Mandatory marquee discussion begins with a few beers on Friday
A discussion over the planned scale of use of the Mahurangi West Hall is underway.
The discussion is mandatory, a requirement of the Resource Management Act.
Many rile against the act, but the common sense embodied in it is often lost sight of—specifically, the encouragement to involve those in the planning of a project who may later be affected by it.
So this part at least is simple: Take any opportunity, such as the Few Beers on Friday fortnightly gatherings at the hall (the next is 12 October), over a ‘drink’ or a cuppa, to chew the fat over the amount, and type, of hall use you would be comfortable with.
The proposal that the hall be developed by Mahurangi West Hall and Reserve Incorporated so that it can be hired for marquee use has gained good traction in the community. The concept is to make the hall pay its own way without having to extend it, and spoil it, in order to make it viable for uses that would allow it to pay its own way—the bind that the Mahurangi West community has been in since taking over the hall in 1946.
The challenge is provide for marquee use without spoiling the site with a huge car park. Because the proposed marquee use is not an existing use, planning rules call for onsite parking.
To kill two birds with one stone, it is proposed that marquee use be conditional on busing in guests:
- smaller car park
- no drink driving!
The catch 22 is that buses are big buggers to turn and require significant parking space, albeit considerably less than for cars.
The breath of sanity returns with the offer, by the council planner, that if the marquee use was moderate, buses may be permitted to simply pull off to the side of the road and discharge passengers, and be parked elsewhere. (If Gubbs Motors buses were used, we are advised, one would return to Warkworth rather than the driver, or drivers, being paid to wait out the event onsite.)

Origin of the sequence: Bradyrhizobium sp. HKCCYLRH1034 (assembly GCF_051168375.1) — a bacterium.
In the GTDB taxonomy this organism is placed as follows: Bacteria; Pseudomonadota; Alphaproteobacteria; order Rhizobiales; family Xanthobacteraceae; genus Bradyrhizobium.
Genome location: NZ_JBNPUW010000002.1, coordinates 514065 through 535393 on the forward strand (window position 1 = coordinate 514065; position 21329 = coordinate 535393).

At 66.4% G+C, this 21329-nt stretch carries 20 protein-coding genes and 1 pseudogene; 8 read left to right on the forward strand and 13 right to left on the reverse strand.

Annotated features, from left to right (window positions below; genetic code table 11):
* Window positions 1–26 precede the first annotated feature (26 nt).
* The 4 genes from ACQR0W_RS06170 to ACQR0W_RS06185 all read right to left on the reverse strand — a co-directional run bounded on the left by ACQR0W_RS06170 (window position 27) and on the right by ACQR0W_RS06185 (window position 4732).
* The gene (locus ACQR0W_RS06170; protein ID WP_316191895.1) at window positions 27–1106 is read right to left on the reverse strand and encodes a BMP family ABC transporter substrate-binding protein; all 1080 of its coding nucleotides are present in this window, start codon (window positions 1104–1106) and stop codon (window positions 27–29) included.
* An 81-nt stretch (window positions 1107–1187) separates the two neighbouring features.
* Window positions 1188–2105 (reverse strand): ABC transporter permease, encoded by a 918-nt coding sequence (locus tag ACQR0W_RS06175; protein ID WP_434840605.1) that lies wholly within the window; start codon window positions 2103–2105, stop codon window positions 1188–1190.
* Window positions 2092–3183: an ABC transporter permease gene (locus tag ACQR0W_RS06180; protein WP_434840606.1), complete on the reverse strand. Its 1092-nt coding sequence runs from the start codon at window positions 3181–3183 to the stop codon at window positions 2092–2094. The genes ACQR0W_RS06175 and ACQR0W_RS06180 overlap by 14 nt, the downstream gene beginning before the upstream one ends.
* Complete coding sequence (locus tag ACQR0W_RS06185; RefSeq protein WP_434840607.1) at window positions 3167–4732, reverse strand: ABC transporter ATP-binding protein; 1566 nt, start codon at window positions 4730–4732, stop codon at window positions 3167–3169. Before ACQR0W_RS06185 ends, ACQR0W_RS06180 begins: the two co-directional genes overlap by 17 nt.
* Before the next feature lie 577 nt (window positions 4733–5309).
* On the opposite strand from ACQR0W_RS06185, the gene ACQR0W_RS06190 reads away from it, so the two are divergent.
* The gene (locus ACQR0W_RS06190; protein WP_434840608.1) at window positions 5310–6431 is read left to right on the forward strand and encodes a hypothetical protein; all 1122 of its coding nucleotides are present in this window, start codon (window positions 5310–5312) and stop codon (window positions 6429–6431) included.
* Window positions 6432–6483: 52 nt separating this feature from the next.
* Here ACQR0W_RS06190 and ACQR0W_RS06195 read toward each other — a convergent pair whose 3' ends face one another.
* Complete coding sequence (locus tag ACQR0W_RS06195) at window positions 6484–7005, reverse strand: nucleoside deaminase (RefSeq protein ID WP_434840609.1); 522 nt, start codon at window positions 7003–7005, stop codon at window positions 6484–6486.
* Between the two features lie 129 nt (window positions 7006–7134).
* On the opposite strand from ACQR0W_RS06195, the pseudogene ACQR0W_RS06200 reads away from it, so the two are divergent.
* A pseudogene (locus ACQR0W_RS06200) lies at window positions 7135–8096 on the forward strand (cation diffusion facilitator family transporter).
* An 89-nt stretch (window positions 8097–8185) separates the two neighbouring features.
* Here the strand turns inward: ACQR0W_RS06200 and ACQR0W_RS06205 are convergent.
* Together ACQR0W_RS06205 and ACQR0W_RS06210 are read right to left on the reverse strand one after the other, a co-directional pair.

Burnette O’Conner, who is very kindly providing her resource planning services free of charge, believes that 10 marquee events per year might be a useful starting point. This should be sufficient to earn the revenue required to make the hall financially viable, but not so frequent that the community might begin to resent ‘outsiders’ for monopolising the venue.
It will be hugely helpful to the council, when it considers the resource consent application, if it can have complete confidence that the community solidly supports the proposal.
(Attending this election’s ‘meet the candidates’ meetings provided a salutary reminder of how readily council bureaucracy is blamed for complications that, in many cases, arise from the community failing to reach a reasonable consensus.)
If a resource consent was obtained for this, or similar, scale of use, it could be revised at any time in the future. It is to be hoped, however, that this would not be necessary for at least a decade—the process is pricey.
So, while the beer is not mandatory, the discussion that began at the Mahurangi West Hall on Friday, and elsewhere, is!